“Taking action sooner rather than later will permit consideration of a broader range of solutions and provide more time to phase in changes so that the public has adequate time to report,” the trustees said in their latest report.
Yet in today's highly politicized environment, Congressional action doesn’t seem imminent.
Another way to look at it is by examining how much of a typical retiree's income will be paid or replaced by Social Security benefits. Pensions, personal savings, perhaps housing equity and other assets make up the rest.
People have many options to shore up their personal finances to make them less reliant on Social Security. The whole field of retirement planning is tied, at least partly, to generating enough income to support a standard of living beyond what Social Security provides. The system was never intended to cover all of your retirement needs. The typical payment to retirees is just a bit above $1,500 a month.
There are many more possibilities. For example, if your income is low, take a look at the Retirement Saver's Credit, which provides a modest government retirement match, worth up to $1,000 per person, in the form of a tax credit. If you have access to a Health Savings Account at work, start contributing money. These accounts offer a tax deduction upfront, while withdrawals can be taken tax-free for health costs in retirement.
If you're already in good shape, with ample money in IRAs or a 401(k) plan, devise a withdrawal strategy, taking Required Minimum Distributions into account, so that you minimize taxes and avoid a tax bill on some of your Social Security benefits.
The key argument for delaying is that you will lock in higher monthly benefits that can help you avoid running out of money in old age. Keep in mind, also, that future COLAs or cost-of-living adjustments will get tacked onto larger benefits. Longevity risk explains why many, if not most, financial experts favor delaying for as long as you can.
04 September, 2021 - 01:21pm
Under the law, abortions are banned after about six weeks of pregnancy — before many expecting women would even know they were pregnant. Anyone that attempts to assist those looking to do so is at risk of prosecution as well.
On Friday, GoDaddy spokesman Dan Race confirmed that the website hosting service gave the state 24 hours to find a new host for their website due to violating their terms of service, according to NPR.
The now-defunct website created by Texas Right to Life had encouraged individuals to report violators of the new law with the promise of a possible $10,000 reward.
Texas Right to Life spokeswoman Kimberlyn Schwartz said the group's IT team was "already in process of transferring our assets to another provider" and promised to have the site restored within 24 to 48 hours, per the Times.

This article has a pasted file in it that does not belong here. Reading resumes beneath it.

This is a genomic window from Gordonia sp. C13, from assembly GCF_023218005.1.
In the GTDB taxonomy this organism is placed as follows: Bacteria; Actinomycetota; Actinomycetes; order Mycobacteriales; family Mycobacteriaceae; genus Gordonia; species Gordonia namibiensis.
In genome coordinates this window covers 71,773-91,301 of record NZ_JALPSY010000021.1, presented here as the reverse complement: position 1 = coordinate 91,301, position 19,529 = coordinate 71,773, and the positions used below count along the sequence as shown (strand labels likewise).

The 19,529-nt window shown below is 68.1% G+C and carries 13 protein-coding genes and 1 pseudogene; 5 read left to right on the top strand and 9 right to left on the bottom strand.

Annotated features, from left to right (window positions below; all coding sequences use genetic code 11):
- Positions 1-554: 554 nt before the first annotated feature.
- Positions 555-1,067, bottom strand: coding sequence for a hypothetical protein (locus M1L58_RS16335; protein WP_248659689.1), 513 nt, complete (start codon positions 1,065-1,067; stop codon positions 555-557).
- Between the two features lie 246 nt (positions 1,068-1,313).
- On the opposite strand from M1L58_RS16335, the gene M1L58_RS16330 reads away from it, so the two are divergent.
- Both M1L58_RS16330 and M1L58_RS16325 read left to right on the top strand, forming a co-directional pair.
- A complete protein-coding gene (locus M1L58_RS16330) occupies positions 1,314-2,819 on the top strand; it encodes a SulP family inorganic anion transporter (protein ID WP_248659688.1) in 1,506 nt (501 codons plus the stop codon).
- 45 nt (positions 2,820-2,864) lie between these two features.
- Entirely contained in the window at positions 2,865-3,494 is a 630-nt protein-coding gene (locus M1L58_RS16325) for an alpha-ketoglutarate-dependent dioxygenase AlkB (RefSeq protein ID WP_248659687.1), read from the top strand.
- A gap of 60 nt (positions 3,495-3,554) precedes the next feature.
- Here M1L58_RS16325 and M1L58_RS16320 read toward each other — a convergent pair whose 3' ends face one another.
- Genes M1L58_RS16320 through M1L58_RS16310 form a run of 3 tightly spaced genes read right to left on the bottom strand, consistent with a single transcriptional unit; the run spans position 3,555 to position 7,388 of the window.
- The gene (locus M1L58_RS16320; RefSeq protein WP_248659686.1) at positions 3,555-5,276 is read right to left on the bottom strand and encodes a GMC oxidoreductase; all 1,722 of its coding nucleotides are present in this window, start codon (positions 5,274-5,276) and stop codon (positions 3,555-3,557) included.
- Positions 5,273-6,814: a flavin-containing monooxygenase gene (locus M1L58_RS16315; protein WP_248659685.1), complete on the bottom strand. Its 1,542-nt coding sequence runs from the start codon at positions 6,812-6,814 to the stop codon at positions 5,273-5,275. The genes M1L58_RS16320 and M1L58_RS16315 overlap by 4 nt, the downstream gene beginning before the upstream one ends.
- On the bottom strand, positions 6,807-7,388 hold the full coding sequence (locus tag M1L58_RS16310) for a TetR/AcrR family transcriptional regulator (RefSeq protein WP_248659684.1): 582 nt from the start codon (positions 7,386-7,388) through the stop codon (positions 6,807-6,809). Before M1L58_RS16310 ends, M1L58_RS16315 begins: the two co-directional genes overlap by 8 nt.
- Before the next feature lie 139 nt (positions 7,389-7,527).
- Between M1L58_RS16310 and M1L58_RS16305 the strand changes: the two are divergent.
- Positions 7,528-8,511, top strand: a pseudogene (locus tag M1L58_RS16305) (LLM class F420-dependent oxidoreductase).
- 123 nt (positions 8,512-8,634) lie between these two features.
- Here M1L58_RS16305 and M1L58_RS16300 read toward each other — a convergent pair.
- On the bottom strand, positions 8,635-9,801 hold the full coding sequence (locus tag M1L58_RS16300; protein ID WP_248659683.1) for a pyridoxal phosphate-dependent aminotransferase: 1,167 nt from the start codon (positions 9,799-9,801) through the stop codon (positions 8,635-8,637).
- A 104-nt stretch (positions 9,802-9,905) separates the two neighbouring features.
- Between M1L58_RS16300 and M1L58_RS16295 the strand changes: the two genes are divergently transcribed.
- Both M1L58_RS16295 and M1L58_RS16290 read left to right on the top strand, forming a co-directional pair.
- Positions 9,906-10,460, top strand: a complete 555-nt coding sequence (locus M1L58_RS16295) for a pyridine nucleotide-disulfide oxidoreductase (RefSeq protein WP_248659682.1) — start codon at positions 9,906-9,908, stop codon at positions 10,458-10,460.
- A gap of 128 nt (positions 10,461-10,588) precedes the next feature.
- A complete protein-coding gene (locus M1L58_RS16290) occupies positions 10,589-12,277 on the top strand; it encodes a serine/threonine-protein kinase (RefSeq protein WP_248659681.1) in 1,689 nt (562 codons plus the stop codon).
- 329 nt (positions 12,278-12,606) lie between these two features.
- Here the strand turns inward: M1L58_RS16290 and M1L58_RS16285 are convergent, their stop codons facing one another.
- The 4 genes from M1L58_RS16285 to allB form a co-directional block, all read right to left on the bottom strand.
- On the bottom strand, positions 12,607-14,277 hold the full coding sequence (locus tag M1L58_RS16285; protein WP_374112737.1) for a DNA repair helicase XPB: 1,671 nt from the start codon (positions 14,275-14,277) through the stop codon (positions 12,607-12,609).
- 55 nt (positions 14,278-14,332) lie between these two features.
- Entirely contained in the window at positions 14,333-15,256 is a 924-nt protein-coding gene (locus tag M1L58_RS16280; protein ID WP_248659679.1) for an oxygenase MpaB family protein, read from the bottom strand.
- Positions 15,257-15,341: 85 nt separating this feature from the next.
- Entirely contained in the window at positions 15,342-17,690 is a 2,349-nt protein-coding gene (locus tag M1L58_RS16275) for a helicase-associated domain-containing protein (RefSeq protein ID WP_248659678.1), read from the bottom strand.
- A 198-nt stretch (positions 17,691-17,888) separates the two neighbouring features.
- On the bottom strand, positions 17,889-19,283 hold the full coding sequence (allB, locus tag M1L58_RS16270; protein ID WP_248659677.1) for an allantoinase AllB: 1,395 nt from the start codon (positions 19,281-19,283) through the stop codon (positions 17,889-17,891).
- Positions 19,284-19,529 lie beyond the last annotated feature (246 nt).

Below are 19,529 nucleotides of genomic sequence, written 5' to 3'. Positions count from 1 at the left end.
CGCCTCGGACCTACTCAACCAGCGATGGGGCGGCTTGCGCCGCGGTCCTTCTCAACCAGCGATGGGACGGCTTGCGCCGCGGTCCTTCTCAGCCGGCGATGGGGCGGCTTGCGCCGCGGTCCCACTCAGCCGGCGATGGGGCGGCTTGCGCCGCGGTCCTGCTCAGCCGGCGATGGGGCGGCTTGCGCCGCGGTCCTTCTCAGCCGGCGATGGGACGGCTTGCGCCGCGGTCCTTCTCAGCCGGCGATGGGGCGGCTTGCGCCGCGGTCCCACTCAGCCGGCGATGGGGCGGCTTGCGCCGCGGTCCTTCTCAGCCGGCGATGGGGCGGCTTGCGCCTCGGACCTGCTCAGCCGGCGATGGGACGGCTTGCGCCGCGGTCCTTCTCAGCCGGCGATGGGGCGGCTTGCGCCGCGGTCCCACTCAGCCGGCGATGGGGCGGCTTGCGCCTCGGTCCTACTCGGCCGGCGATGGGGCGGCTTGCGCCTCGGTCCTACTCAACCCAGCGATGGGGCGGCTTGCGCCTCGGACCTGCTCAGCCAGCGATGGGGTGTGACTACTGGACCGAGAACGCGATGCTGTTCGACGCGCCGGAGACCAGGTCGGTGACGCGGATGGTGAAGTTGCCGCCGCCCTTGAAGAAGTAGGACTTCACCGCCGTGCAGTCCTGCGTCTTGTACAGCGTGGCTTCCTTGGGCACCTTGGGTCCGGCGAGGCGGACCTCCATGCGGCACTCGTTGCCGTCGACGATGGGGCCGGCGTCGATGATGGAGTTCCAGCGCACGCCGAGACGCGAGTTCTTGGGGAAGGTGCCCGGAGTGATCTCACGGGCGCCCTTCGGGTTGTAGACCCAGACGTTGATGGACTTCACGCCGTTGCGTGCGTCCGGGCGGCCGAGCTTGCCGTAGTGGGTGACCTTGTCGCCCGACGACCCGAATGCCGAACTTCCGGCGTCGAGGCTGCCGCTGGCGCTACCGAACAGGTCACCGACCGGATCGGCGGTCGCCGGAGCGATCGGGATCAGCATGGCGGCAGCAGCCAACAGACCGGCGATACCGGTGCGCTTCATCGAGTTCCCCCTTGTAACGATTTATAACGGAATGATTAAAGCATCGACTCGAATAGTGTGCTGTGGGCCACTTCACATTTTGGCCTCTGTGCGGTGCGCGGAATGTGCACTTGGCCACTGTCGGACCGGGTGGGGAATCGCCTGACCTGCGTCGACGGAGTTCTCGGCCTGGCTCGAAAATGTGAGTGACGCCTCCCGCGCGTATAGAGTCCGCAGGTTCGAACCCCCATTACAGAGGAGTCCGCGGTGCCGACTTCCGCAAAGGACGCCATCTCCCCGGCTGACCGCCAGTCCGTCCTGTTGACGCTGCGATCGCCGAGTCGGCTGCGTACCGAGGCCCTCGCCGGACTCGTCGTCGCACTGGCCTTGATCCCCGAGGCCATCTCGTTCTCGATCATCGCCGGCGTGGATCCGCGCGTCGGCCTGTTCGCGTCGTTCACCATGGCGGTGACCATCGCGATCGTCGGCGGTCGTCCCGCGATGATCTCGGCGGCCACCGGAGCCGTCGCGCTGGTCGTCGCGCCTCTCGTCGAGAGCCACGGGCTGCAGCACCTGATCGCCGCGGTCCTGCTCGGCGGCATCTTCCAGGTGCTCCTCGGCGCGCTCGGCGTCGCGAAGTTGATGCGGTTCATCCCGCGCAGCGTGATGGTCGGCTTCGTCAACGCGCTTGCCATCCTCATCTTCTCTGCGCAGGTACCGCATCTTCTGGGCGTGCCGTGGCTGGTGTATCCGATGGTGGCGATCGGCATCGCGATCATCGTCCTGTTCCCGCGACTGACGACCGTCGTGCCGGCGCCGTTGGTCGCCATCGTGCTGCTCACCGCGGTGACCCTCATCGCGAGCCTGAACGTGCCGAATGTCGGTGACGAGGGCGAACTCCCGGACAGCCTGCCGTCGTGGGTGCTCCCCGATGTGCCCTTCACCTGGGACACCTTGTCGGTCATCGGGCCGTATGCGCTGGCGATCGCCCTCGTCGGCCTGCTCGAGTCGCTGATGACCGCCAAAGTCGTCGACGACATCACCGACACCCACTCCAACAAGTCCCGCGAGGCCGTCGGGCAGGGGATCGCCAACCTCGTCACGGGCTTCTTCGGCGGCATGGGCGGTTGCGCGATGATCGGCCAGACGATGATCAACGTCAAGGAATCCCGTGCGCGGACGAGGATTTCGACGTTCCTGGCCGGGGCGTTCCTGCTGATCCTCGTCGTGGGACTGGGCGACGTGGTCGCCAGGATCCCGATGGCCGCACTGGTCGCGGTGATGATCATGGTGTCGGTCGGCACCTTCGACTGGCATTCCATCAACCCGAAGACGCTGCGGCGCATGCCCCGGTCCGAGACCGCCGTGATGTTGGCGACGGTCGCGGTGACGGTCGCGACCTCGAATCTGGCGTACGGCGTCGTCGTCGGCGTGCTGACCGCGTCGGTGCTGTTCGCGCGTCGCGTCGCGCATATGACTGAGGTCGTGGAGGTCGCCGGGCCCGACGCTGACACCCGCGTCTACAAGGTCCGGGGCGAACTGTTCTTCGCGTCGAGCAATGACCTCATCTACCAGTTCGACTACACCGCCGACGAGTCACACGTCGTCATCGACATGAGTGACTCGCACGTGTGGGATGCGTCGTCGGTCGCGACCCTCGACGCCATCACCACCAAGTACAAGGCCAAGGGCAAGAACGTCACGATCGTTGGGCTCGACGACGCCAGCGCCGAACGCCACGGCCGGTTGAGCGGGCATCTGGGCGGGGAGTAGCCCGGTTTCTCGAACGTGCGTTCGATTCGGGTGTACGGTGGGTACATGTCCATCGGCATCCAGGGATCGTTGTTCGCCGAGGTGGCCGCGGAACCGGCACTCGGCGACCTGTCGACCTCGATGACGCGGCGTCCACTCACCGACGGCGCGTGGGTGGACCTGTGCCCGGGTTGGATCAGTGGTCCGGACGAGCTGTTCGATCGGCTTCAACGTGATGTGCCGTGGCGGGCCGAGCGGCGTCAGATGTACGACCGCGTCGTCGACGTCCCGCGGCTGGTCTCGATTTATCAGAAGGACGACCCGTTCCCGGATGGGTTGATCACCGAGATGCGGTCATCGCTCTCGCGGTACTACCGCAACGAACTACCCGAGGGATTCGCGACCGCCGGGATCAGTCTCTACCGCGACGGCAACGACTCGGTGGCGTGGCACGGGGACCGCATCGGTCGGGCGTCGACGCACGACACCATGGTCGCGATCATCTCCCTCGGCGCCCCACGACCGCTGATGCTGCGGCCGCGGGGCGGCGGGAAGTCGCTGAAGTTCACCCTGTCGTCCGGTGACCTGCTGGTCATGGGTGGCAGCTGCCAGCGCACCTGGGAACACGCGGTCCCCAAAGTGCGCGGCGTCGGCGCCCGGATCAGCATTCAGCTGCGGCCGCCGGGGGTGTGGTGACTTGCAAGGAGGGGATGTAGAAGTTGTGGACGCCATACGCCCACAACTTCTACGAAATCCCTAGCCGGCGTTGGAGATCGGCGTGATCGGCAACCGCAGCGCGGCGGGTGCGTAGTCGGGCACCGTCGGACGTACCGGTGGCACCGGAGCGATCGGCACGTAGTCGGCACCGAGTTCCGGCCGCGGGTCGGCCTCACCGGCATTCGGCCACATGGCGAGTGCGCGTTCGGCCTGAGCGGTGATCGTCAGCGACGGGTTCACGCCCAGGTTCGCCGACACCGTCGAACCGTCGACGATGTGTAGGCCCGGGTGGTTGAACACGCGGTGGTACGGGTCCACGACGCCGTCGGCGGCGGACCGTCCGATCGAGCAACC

Ride-share competitors Uber and Lyft have both agreed to pay for any legal fees incurred by drivers employed by them in Texas regarding any potential violations of the restrictive new law.
In a statement released Friday, Lyft called the burden put on both drivers and riders under the new law "completely unacceptable."
The company also promised to donate $1 million to Planned Parenthood "to help ensure that transportation is never a barrier to healthcare access."
Lyft founder and CEO Logan Green shared an abridged version of the statement in a thread on Twitter. Uber CEO Dara Khosrowshahi hopped on board a short time later.
"Right on @logangreen — drivers shouldn't be put at risk for getting people where they want to go. Team @Uber is in too and will cover legal fees in the same way," he wrote in response, thanking Green "for the push."
"Drivers are never responsible for monitoring where their riders go or why. Imagine being a driver and not knowing if you are breaking the law by giving someone a ride," the company said in Friday's statement.
"Similarly, riders never have to justify, or even share, where they are going and why," the statement continued. "Imagine being a pregnant woman trying to get to a healthcare appointment and not knowing if your driver will cancel on you for fear of breaking a law."
Netflix took similar steps in 2019 after Georgia passed its own controversial abortion bill mirrored in the current Texas law. The legislation banned abortions after six weeks of pregnancy, the supposed time when a doctor can allegedly detect a fetal heartbeat.
"We have many women working on productions in Georgia, whose rights, along with millions of others, will be severely restricted by this law," said Sarandos, adding the company would work with the ACLU and others in court.
In a 5 to 4 decision, the U.S. Supreme Court refused to block Texas' new abortion law late Wednesday night, essentially eliminating the rights established in Roe v. Wade in Texas. It is now considered the most restrictive abortion law in the country.